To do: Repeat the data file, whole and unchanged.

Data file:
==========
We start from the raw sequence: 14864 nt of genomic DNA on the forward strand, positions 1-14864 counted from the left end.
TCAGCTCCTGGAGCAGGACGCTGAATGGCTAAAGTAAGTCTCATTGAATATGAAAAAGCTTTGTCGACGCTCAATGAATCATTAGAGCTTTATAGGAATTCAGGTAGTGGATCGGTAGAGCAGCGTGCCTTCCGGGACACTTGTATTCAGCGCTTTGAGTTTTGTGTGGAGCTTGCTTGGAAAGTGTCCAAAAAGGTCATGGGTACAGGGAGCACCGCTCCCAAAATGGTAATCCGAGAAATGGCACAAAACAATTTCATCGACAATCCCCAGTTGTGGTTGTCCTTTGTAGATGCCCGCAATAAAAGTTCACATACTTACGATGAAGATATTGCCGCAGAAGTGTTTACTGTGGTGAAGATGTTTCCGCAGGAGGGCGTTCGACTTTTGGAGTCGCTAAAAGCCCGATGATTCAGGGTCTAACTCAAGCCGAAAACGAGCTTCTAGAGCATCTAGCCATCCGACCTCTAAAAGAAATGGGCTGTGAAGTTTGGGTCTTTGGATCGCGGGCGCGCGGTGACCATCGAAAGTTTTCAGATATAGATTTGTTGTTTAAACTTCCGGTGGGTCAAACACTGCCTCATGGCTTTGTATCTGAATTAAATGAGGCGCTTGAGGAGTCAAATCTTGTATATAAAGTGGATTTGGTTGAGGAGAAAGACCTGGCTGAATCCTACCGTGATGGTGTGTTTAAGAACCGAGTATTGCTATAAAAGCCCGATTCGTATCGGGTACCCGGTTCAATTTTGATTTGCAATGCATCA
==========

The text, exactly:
We start from the raw sequence: 14864 nt of genomic DNA on the forward strand, positions 1-14864 counted from the left end.
TCAGCTCCTGGAGCAGGACGCTGAATGGCTAAAGTAAGTCTCATTGAATATGAAAAAGCTTTGTCGACGCTCAATGAATCATTAGAGCTTTATAGGAATTCAGGTAGTGGATCGGTAGAGCAGCGTGCCTTCCGGGACACTTGTATTCAGCGCTTTGAGTTTTGTGTGGAGCTTGCTTGGAAAGTGTCCAAAAAGGTCATGGGTACAGGGAGCACCGCTCCCAAAATGGTAATCCGAGAAATGGCACAAAACAATTTCATCGACAATCCCCAGTTGTGGTTGTCCTTTGTAGATGCCCGCAATAAAAGTTCACATACTTACGATGAAGATATTGCCGCAGAAGTGTTTACTGTGGTGAAGATGTTTCCGCAGGAGGGCGTTCGACTTTTGGAGTCGCTAAAAGCCCGATGATTCAGGGTCTAACTCAAGCCGAAAACGAGCTTCTAGAGCATCTAGCCATCCGACCTCTAAAAGAAATGGGCTGTGAAGTTTGGGTCTTTGGATCGCGGGCGCGCGGTGACCATCGAAAGTTTTCAGATATAGATTTGTTGTTTAAACTTCCGGTGGGTCAAACACTGCCTCATGGCTTTGTATCTGAATTAAATGAGGCGCTTGAGGAGTCAAATCTTGTATATAAAGTGGATTTGGTTGAGGAGAAAGACCTGGCTGAATCCTACCGTGATGGTGTGTTTAAGAACCGAGTATTGCTATAAAAGCCCGATTCGTATCGGGTACCCGGTTCAATTTTGATTTGCAATGCATCA